Kevin Kennon Architect PC receives final approval to move forward with the restoration renovation, conversion and enlargement of 157 Hudson Street
The existing three-storey building located in the Tribeca North Historic District is bordered by Hudson, Laight and Collister Streets and has been vacant for more than two years. The new five-storey, 75,000 sq ft multi-family building will consist of 17 loft apartments averaging 3,000 sq ft each. A two-storey rooftop addition totaling 16,300 habitable sq ft will contain three individual residences, set back from the parapet to remain hidden from the street and from the nearby Holland Tunnel. The generous setback from the parapet of the historic building will allow for a remarkable combined 8,000 sq ft of outdoor and garden terrace spaces for the entire rooftop addition.
A magnificent 4,500 sq ft fifth floor duplex penthouse crowns the new construction with an innovative combination of brick, glass and steel. Kennon weaves transparent glass “cubes” throughout the exterior of the fifth floor penthouse in order to create a greater sense of space and light within the residence. Designed from the inside out, the rooftop aerie is strategically arranged so that the volumes of glass shift and play according to the domestic functions within, but also cedes visual dominance to the historic building façade below. The fourth floor addition underneath will be a completely bricked arch structure comprising two individual residences.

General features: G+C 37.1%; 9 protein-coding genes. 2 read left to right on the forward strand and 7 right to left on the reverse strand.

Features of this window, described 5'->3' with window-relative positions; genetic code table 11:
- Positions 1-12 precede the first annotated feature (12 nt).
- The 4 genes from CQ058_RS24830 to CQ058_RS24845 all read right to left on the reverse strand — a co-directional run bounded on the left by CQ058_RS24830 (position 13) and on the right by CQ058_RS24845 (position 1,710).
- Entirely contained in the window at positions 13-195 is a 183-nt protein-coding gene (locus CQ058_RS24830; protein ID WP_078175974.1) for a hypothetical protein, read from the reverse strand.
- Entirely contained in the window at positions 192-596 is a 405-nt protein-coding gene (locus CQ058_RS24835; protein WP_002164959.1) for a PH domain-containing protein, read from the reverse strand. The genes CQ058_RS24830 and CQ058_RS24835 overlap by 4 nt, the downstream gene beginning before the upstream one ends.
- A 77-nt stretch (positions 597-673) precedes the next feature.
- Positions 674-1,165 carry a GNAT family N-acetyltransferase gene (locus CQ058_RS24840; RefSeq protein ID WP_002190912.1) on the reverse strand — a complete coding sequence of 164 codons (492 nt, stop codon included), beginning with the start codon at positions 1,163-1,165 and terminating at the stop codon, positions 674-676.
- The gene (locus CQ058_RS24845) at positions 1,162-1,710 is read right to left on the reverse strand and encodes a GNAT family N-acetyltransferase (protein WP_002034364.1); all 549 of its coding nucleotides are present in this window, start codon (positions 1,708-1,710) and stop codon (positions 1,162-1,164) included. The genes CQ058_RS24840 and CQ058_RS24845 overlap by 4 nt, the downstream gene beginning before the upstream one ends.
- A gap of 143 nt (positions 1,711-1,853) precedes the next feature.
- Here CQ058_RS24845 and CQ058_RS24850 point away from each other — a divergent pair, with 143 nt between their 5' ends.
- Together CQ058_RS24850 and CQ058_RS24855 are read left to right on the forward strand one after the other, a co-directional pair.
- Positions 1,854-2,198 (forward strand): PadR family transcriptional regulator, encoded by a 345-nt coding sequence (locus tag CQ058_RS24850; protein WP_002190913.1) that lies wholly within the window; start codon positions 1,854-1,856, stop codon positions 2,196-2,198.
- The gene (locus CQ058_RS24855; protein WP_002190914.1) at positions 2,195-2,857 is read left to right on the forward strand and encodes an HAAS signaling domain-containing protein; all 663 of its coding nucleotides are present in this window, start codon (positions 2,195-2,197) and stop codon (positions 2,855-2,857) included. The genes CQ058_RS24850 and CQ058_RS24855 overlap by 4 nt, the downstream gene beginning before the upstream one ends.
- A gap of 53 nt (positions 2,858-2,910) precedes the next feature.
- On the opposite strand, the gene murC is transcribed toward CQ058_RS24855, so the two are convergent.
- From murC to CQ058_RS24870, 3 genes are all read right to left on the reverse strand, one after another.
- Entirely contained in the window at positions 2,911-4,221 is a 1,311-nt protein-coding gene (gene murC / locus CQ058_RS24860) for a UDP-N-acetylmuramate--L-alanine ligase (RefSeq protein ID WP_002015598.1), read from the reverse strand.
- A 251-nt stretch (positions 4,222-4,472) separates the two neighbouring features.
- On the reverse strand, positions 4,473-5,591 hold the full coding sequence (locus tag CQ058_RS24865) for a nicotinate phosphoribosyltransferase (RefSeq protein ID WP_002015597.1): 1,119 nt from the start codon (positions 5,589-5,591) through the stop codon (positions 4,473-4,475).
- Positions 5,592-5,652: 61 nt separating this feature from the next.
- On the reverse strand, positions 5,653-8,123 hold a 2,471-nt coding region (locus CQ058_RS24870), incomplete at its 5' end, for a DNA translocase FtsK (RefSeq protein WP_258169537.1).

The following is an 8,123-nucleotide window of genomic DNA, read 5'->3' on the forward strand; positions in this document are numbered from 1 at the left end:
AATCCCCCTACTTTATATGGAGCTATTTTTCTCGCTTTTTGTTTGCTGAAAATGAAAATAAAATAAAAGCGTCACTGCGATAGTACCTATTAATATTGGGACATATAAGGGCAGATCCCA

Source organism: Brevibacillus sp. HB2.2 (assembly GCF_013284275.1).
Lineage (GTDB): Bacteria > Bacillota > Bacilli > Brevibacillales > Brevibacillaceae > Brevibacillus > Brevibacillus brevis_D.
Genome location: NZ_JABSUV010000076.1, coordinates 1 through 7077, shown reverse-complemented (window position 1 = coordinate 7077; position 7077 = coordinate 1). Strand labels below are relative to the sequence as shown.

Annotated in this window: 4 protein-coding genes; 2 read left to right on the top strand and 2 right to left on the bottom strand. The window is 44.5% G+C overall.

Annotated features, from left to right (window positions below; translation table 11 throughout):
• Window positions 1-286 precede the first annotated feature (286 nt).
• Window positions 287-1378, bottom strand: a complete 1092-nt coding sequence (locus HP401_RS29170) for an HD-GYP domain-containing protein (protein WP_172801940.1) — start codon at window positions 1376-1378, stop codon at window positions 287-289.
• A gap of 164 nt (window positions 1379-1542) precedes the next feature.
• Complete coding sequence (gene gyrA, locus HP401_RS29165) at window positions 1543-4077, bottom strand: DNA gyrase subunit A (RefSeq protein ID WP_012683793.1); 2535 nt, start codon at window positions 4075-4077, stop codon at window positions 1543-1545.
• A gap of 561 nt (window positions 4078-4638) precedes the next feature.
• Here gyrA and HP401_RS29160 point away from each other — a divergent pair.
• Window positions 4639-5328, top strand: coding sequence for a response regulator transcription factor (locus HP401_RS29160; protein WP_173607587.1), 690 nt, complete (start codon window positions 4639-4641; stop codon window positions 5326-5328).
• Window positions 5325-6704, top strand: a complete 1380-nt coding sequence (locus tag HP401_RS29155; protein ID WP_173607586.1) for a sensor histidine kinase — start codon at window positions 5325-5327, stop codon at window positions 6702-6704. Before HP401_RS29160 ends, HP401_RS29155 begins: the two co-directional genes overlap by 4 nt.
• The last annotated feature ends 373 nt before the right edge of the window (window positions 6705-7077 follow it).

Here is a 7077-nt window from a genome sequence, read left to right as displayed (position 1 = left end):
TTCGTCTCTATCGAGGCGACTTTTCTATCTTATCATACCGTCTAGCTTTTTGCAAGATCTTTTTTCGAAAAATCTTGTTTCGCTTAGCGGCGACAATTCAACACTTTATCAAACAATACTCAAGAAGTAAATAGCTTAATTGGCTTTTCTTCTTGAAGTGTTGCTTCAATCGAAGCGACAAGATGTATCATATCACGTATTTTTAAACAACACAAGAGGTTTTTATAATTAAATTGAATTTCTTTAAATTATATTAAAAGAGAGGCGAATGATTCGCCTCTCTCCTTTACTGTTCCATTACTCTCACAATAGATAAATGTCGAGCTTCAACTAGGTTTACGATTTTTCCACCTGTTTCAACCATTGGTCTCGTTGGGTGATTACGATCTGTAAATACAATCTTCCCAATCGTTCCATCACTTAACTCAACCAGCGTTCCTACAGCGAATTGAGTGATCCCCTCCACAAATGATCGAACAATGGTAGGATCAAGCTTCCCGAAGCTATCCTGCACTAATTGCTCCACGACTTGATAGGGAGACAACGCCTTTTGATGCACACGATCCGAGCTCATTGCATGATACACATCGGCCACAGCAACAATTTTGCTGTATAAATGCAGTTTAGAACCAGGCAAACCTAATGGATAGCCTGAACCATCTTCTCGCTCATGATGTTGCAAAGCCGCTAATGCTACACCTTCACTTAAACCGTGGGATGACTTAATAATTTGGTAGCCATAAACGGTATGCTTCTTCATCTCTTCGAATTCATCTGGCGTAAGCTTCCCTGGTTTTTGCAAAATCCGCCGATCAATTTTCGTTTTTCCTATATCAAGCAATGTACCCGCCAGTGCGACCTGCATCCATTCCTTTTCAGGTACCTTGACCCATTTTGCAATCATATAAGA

As part of the preservation and renovation of the building, the warehouse’s wooden joists, made of pine dating back to 1898, will be restored and recycled into the flooring of the new lofts. Numerous objects found during the renovation process, including historic signs, stonework, and piping will be incorporated into the building’s interior design and artwork, allowing residents to feel a sense of the building’s and New York City’s history.
Built in 1866 and expanded in 1898, 157 Hudson Street originally housed the horse stables of the American Express Company. The initial use for the building was to deliver packages and telegraphs via American Express stagecoaches.